|Index||9 reviews in total|
In the final installment of David Hare's Worricker trilogy, ex-MI5
analyst Johnny Worricker (Bill Nighy) pops up in Germany. He's still on
the run from the British authorities, who are now aided by the German
intelligence service in the cat-and-mouse game of tracking him down.
The scandal involving the shady dealings of the British Prime Minister
(Ralph Fiennes) is threatening to break in the open. A wind of change
is palpable and one gets the feeling that events are finally heading to
a showdown. It was always difficult to keep up the quality and suspense
after the excellent first two films. For one, I found there was just a
little too much explaining at the beginning rather than trusting in the
intelligence of the viewer. So 'Salting' is probably the weakest of the
trilogy, but weaker than excellent is still very good. I particularly
liked the circular quality of the ending and the fact that, as in life,
none of the main characters comes out as a real winner.
The acting and the production values, as in the other episodes, are consistently excellent. The sensitive camera work supports the intricate mood changes and turns in conversations. Paul Englishby's Jazz tracks are a perfect match for Worricker's character. In a recent interview with Zap2it, Bill Nighy said that he would love David Hare to write more 'Worricker' for him. It's going to be a tough call to come up with an original storyline and to keep up the quality, but I for one wouldn't mind if he tried.
Intentionally or otherwise, this review of the 3rd instalment of the
series follows the actual script for the series.
In other words, just like the revelations that the central character must deal with in the story, we viewers also must cope with good news and bad news.
The bad news is that on the basis of pure entertainment, this is the weakest instalment. The fault here is that expectations were too high. The first two presented powerful and charismatic actors who popped in and out of nowhere. This sort of trope is missing here. The first two presented Nighy's character as a sort of white knight who potentially could bend an entire system to his will while he righted perceived wrongs. This final episode introduces reality into that hope.
The good news is that if you are going to narrow the focus of a film to the core stars, you could do worse than these stars. There is a scene near the close where Fiennes and Nighy finally get a face to face. It is a short scene but so powerful it could curl your hair without a curling iron. As it plays out, you realize the entire series was building to that one scene. Maybe Nighy's character is too naive for modern geo-politics. Maybe the extra eye candy is missing from this episode. Maybe the third Act is just about loose ends. But this is still spy drama at its best.
'Salting the Battelfield' is one of two new television films by playwright David Hare, following up on an earlier film of his about a renegade British spy; and having (mostly) praised the first, 'Turcs and Caicos', I now feel obliged to criticise the second, even though the two are more similar than different. The critiques are two: firstly, the story takes place in a beautiful Britain full of beautiful people, I may like Helena Bonham Carter as much as the next man, but she really doesn't make a very convincing spy, and the elegiac music gives the whole piece a "sun sets sadly on the glorious British Empire" feel at odds with the reality of the nature of modern society and its contribution to the growth of Islamic terrorism. This film is indeed supposedly about terrorism, and the threat (or opportunity) that it offers to the state; but we never get a glimpse of anything that might be a cause of it. Indeed, the second criticism is that we rarely get a glimpse of anything, much; when Bill Nighy's character has an argument with his daughter, it's nicely scripted as far as it goes, but we know nothing to allow us to judge the man, his words and his feelings; and its emblematic of an entire drama where the cast talk around the issues but the audience is never sufficiently well-briefed. Is the Prime Minister paranoid, a con-man, or does he really believe he is doing the best for his country; the film is good on the psychology here, but poorer on the political (to the extent that the PM is doing his best, then the real, unanswered question is, to what extent is he right?). The praise I had for Hare's earlier film also holds true here (though to a slightly lesser extent): the elliptical dialogue is a treat, even if it sometimes frustrates. But what frustrates most is that Hare, who personally is a very political man, seems unsure of what he wants to say here; and leaves us with a portrait of the delicate moral dilemmas of the upper middle class that seems as far away from the life most of us actually live as the Turcs and Caicos islands themselves.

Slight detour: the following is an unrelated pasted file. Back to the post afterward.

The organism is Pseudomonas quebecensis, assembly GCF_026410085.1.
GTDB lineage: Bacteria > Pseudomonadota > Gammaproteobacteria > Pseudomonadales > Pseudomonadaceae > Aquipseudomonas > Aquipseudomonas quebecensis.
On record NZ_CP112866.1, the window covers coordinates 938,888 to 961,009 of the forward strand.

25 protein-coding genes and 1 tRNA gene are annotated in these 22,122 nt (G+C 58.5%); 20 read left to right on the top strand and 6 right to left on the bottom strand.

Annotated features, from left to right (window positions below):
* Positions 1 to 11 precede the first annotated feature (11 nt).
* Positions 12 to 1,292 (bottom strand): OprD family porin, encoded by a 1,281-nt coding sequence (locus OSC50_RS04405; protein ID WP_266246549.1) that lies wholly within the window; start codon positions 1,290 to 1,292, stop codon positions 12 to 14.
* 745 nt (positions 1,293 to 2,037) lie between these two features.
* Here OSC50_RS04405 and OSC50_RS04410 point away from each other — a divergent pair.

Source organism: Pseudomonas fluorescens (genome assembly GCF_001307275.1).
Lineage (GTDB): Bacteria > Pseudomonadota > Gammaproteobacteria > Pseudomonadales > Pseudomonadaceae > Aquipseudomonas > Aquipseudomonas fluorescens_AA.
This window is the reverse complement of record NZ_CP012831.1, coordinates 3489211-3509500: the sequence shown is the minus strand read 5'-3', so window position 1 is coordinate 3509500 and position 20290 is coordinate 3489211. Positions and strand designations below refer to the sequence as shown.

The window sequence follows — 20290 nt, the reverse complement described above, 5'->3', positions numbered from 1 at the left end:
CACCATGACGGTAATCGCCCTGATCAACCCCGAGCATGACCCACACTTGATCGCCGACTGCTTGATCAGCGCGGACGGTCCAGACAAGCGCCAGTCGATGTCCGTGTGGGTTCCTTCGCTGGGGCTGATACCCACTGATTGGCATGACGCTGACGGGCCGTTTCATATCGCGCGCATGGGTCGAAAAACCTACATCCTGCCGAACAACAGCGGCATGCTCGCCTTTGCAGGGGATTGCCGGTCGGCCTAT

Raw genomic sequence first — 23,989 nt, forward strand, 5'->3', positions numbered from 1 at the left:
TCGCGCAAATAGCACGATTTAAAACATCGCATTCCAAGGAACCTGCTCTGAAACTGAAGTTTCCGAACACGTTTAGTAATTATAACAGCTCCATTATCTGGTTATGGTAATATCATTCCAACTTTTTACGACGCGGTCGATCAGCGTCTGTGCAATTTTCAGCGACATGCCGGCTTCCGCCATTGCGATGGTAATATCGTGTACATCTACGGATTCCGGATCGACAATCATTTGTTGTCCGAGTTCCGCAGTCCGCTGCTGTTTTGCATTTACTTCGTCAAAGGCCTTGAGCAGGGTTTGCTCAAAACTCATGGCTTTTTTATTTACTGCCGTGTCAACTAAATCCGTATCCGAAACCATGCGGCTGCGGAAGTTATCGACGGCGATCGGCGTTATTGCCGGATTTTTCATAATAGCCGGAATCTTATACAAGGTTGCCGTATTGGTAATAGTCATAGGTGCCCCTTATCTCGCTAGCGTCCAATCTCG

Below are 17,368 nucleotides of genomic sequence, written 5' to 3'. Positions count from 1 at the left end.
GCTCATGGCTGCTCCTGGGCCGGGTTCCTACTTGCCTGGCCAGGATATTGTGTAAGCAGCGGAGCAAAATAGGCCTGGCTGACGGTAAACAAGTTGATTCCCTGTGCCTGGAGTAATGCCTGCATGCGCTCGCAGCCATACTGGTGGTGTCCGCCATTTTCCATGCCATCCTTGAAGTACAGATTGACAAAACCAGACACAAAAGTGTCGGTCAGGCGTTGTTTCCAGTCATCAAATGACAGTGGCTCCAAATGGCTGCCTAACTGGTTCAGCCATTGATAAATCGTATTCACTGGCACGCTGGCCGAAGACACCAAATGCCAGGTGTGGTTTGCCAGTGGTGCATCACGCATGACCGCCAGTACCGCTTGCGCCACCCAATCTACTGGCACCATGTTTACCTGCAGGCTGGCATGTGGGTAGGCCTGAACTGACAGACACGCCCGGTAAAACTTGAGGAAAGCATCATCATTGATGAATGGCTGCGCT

The Johnny Worricker trilogy concludes with Salting the Battlefield.
Our hero with his ex girlfriend, Margot (Helena Bonham-Carter) are
criss- crossing Europe trying to stay one step ahead of the security
services and a vengeful Prime Minister. However if you must go out for
a coffee early in the morning then chances are you will be spotted.